Director: Henry Selick
Cast: Brendan Fraser, Bridget Fonda, Rose McGowan, Whoopi Goldberg, Chriss Kattan, Dave Foley, Megan Mullally, Giancarlo Esposito, the voice of John Turturro
MPAA Rating: (for crude humor and some nudity)
Running Time: 1:27
Release Date: 2/23/01
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Review by Mark Dujsik
Monkeybone has two things going for it. First, it creates an interestingly imaginative world for one segment of the movie. Second, it has an irreverent sense of humor. However, neither of these is exploited effectively, and the movie turns out to be a completely forgettable and incompetent comedy. There are comedic elements here that, established properly, may have been funny. But Monkeybone takes an odd less is more approach when going over the top consistently could have served the material better. The result is an unfunny movie with small flashes of inspiration that really just turns into a big mess.
The small amount of plot concerns Stu Miley (Brendan Fraser), a comic strip artist. His major creation is Monkeybone, a loud and boisterous character whose routines are generic of cartoon characters. At the start of the movie, we see one of the cartoons. Itís mildly amusing, but it has a shameless appeal. Stu doesnít like the commercialized aspects of his recent deal to turn his comic strip into a TV series, and at a celebration for the deal, he is more concerned with his plans to propose to his girlfriend Julie (Bridget Fonda). After a freak accident with a giant, inflatable Monkeybone, Stu and Julie are involved in a car crash, and Stu is left in a coma.
In his coma, Stu is transported to Downtown, a world of nightmares where others in Stuís condition wait to either be brought back or die. The look of the world is imaginative. There are interesting characters here, and the use of claymation is effective in presenting them. The movie was directed by Henry Selick, and in these sequences and his previous work on The Nightmare Before Christmas and James and the Giant Peach, he shows that he is a director capable of showing imaginative worlds. Of course, Monkeybone himself is here also. Stu eventually comes to realize that to get out, one needs an exit pass. Stu and Monkeybone go to Death (Whoopi Goldberg) to steal one, and soon Stu is ready to leave. But at the last minute, Monkeybone steals the pass from Stu and enters his body. The reasoning behind this is that in the real world, Monkeybone can create nightmares for the proprietor of Downtown. Exactly what he gets for creating nightmares is left unknown, but luckily Julie has developed a drug than actually causes nightmares.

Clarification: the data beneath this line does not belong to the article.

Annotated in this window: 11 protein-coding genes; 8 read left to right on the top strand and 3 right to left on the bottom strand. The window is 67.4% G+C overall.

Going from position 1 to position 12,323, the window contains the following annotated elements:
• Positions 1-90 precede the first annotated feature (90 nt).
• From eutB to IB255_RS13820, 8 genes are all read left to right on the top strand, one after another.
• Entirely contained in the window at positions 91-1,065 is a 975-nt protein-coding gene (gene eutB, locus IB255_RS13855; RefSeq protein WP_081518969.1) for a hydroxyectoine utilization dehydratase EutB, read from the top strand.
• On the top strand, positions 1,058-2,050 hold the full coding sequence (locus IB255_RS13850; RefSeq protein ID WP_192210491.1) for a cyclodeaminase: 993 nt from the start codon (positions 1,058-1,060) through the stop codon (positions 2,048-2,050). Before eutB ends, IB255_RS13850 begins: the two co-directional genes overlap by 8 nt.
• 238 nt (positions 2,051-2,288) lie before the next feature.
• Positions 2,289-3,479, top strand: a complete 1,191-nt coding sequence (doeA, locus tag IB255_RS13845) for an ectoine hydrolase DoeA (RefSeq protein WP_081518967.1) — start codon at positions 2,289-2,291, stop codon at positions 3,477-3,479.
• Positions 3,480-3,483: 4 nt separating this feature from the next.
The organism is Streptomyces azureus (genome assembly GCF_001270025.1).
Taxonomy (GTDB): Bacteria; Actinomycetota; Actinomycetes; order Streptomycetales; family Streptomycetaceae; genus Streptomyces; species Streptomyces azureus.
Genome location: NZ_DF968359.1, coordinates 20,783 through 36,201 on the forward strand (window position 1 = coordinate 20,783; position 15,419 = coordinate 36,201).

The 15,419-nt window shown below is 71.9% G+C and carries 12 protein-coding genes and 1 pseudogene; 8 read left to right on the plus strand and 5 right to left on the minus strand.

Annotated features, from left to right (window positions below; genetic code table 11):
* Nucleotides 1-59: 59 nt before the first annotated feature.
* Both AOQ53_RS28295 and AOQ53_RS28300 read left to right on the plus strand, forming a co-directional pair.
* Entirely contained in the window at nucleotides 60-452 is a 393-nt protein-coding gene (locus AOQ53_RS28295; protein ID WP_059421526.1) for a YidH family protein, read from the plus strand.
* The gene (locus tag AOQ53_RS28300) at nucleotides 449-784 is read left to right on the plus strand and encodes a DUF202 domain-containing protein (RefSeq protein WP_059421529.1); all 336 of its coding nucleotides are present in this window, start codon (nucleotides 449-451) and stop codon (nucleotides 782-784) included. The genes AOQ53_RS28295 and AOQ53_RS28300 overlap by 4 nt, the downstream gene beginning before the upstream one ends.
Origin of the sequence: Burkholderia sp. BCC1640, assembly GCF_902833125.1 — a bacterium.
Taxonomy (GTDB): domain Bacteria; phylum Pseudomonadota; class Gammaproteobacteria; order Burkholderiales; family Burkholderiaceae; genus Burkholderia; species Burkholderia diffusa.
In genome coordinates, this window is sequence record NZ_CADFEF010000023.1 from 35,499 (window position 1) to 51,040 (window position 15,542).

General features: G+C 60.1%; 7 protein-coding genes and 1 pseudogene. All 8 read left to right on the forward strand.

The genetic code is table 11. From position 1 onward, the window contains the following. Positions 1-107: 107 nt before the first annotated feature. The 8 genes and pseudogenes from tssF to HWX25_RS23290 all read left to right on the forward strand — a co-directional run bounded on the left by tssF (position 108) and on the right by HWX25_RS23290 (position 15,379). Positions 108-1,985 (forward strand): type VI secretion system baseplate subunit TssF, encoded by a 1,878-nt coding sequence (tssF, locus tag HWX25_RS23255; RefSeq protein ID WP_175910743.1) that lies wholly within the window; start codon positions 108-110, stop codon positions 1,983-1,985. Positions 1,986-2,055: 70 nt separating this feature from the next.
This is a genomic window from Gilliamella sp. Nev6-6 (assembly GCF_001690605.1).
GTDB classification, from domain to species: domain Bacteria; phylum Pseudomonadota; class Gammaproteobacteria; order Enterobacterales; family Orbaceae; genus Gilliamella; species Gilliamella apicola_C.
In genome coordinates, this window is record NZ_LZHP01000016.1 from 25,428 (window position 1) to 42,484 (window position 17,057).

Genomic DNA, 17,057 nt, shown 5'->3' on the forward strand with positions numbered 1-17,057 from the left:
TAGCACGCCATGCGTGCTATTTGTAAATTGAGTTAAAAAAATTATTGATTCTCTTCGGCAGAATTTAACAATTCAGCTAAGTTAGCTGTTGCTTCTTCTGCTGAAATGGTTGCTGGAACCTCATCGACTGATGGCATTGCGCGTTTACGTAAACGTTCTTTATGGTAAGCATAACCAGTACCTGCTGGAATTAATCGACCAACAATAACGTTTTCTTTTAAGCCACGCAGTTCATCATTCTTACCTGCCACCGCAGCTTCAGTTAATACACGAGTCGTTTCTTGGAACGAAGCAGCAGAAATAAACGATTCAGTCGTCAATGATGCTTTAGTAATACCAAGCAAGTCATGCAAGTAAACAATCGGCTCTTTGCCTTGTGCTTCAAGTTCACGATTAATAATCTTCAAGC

The biggest problem with Monkeybone is that Stuís creation is not developed into a unique character. So when Stu actually turns into Monkeybone, we begin to realize that the only comedic traits he has to offer are that heís a monkey and heís loud and talks fast. This isnít enough to set up worthwhile comedic situations for Fraser, who does the best he can with these traits. Thereís an odd scene where Stu as Monkeybone tries to seduce Julie by swinging on posts of their bed, and another where he must steal the drug with a flirting orangutan distracting him. The other performances are about as good as can be expected with material like this. Fonda does what she can with the thankless role of Julie. Goldberg, though, offers nothing as Death; she seems to think that showing up to the set is funny enough.
The whole movie leads up to Stu being reincarnated as a recently deceased gymnast (Chris Kattan). As Stu enters the body, doctors are removing his organs, and suddenly the body sits up. The doctors are still grabbing, and thereís this moment of complete shock at what we are seeing. Of course, later the doctors start chasing him around, and it gets tedious again. But for one brief moment, you can see what should have been done with the movie.
Copyright © 2001 by Mark Dujsik. All rights reserved.